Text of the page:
Redman Hirahara Farmstead

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This is the Redman Hirahara House in 2005. It was designed by William Weeks in 1897.
Redman Hirahara House in 2005. It was designed by William Weeks in 1897.

Redman Hirahara Farmstead is a complex including a historic house designed by William Weeks (1897) and a vernacular barn in the Pajaro Valley, south of Watsonville, California. A Japanese American owned farm which was maintained by local citizens during the internment of Japanese Americans in World War II and was returned to the Hirahara family after the war, it is on the National Register of Historic Places.The barn included a living unit prior to the war and was expanded postwar to house other returning Japanese families.[1]


This Victorian house was designed by architect William Weeks,[2] in 1897 for James Redman, who died in 1921. In 1937, it was sold for $69,575 to J. Katsumi Tao, a naturalized citizen and relative of the Hiraharas.[3] Tao sold it to Fumio Hirahara (age 16) in 1940 for $10.00.[citation needed]

Pajaro Valley Japanese Americans[4] were removed in 1942 under Executive Order 9066 and the Hiraharas were sent to Rohwer War Relocation Center in Arkansas. The Hirahara family returned from Arkansas on June 4, 1945 and reoccupied the property. However, for many Japanese-Americans, injustices continued after the war and many were unable to return to their prewar housing.[5] Additions to the carriage barn on the Hirahara property were made in order to provide housing for other Japanese-Americans who did not have homes to which they could return.[1]


The house was constructed in 1897 and designed by William H. Weeks, who was responsible for the design of hundreds of unique buildings throughout California. It was a classic Queen Anne — it featured a rounded corner tower with a turret, gables with meticulously carved panels, Palladian windows and dentil molding. The intricate detailing that Weeks designed for the exterior of the home could also be found inside — expensive and decorative wood, including eastern oak and bird's eye maple, were used for doors, mantels, and window casings.[2]

Author and Hirahara descendant, Naomi Hirahara, describes a visit in the 1950s, “One favorite spot for all the grandchildren, grand-nephews, and grand-nieces was just on the side of the curved staircase on the first floor”.[4]

Several pieces of an Imari bowl found during archaeological excavations near the back door of the Redman Hirahara House.

Salvage Archaeology around the House was carried out in Summer of 2005[6] and reported on by Charr Simpson-Smith and Rob Edwards.The soil stratigraphy showed cultural strata interspersed with silt lenses of episodic flooding. The foundation for the front porch had been repaired, possibly after 1906 quake.[7] The distribution of artifact categories indicated the greatest activity occurred at the back door(32), front door(7), side door (3) and side of house with no door (2)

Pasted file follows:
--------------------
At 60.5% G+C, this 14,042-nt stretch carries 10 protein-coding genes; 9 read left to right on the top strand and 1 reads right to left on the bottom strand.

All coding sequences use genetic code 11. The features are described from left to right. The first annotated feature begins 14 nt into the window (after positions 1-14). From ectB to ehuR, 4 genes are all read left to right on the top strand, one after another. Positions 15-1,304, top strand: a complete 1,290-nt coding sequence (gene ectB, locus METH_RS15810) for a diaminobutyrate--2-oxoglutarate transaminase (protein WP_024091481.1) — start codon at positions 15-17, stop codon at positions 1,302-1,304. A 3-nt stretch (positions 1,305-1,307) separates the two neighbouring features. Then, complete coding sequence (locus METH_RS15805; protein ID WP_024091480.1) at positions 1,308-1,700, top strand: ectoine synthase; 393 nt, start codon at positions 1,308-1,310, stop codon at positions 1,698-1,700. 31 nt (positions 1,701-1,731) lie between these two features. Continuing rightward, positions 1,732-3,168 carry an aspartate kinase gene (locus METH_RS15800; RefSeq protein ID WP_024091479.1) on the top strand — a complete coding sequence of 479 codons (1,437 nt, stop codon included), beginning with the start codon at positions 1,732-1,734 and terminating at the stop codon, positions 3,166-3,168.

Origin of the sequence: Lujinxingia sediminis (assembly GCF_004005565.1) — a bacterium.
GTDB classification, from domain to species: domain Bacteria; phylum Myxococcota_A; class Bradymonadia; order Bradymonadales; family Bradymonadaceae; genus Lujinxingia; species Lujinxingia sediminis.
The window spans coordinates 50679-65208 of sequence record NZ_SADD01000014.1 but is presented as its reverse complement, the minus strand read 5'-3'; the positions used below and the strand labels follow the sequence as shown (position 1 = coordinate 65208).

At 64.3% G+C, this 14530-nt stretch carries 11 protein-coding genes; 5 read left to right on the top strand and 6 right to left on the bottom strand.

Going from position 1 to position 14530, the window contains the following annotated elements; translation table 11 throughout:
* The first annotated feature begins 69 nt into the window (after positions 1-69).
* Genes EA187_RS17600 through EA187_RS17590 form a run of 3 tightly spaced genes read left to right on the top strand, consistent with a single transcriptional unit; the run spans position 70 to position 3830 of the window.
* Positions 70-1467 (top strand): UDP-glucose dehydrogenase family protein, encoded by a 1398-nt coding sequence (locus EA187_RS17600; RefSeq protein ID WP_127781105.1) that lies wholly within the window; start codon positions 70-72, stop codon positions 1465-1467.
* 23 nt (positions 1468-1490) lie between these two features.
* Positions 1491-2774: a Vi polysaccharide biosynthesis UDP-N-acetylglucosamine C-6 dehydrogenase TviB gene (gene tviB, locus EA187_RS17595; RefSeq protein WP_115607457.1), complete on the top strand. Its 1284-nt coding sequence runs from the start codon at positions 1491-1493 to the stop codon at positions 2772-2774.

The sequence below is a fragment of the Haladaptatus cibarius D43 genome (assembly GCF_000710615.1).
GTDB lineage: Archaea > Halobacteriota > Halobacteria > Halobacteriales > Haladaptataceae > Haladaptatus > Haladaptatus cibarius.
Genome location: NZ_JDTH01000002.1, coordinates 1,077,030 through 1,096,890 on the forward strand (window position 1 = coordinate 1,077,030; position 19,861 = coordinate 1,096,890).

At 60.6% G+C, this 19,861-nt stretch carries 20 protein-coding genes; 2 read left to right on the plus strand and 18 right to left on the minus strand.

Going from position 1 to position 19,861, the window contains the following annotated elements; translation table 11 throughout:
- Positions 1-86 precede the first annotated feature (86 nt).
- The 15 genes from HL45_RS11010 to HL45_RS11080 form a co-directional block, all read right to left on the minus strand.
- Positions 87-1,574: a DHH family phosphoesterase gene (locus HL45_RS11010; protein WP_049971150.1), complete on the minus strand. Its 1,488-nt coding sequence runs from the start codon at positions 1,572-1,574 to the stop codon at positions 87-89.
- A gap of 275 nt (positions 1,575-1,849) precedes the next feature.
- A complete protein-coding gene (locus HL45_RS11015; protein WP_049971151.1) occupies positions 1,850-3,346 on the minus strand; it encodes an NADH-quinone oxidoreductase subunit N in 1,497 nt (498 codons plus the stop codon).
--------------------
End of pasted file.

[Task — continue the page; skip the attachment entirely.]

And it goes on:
An extraordinary artifact was found near the back door, an "Imari industry" decorated bowl dated to the 1800s which would classify it as a “heritage’ item as the Hirahara family first occupied the Farmstead in the 1930s.[7]

Carriage barn[edit]

This is the Redman Hirahara Carriage Barn in 2005.
Redman Hirahara Carriage Barn in 2005.

The barn was estimated to have been built around 1900, about the same time as the Victorian. The barn was 1 and ½ story with an attached lean to element.[8] One small living unit was built prewar. In this room between the layer of a 1937 newspaper and two upper layers of wallpaper, portions of the Japanese book The Autobiography of Osugi Sakae was nailed to the wall.[9] Osugi Sakae (1885-1923) was a rebel, anarchist and martyr.[10]

The barn in 2020.
Redman Hirahara Barn. May, 2020

The carriage barn was expanded postwar to house other returning Japanese families.[1] Various wall treatments and linoleum support the existence of four apartments.[9]

Redman Hirahara Barn in collapse 6-28-2022

In popular culture[edit]

In 2013, the writer Naomi Hirahara, describes the badly damaged house as the "Stem House" in the mystery novel Strawberry Yellow.[11]


  1. ^ a b c Edwards, R.L. and Simpsom-Smith, C.A. "A Hane Family Remembrance: Living in the Carriage Barn". Pajaro Valley Historical Society Archive in Watsonville, Ca. 2010.
  2. ^ a b "The Redman-Hirahara House: California's Queen Anne Curiousity | CIRCA Old Houses | Old Houses For Sale and Historic Real Estate Listings". Archived from the original on 19 June 2017. Retrieved 2017-03-21.
  3. ^ Deed dated July 2, 1940. Santa Cruz County Records, Volume 390, Page 396.
  4. ^ a b Nakane, Kazuko (2008). Nothing Left in My Hands:The issei of a Rural California Town, 1900-1942. Hayday Press.
  5. ^ Pearson, Bradford (2020-08-20). "For Japanese-Americans, Housing Injustices Outlived Internment". The New York Times. ISSN 0362-4331. Retrieved 2020-09-07.
  6. ^ Sideman, Roger (July 28, 2005). "Historic Find at Redman: Cabrillo Students uncover evidence of how local Japaneses Americans lived after internment". Register-Parajonian.
  7. ^ a b Redman-Hirahara Farmstead, pp-44000582, CA-SCR-357H: Redman-Hirahara House Excavation Report, Summer 2005, Charr Simpson-Smith and Rob Edwards, on file California State Northwest Information Center Rhonert Park, Ca. Page 49-50
  8. ^ National Register of Historic Places Form:(04000734, listed 7/27/04)
  9. ^ a b Redman-Hirahara, P44-000582, CA-SCR-357H: Carriage Barn Metadata Report by Char Simpson-Smith and Rob Edwards, Summer 2005. on file California State Northwest Information Center, Rhonert Park, Ca.
  10. ^ The Autobiography of Osugi Sakae translated by Byron K. Marshall, University of California Press, 1992
  11. ^ Hirahara, Naomi (2013). Strawberry Yellow. Prospect Park Books. ISBN 978-1-938849-02-2.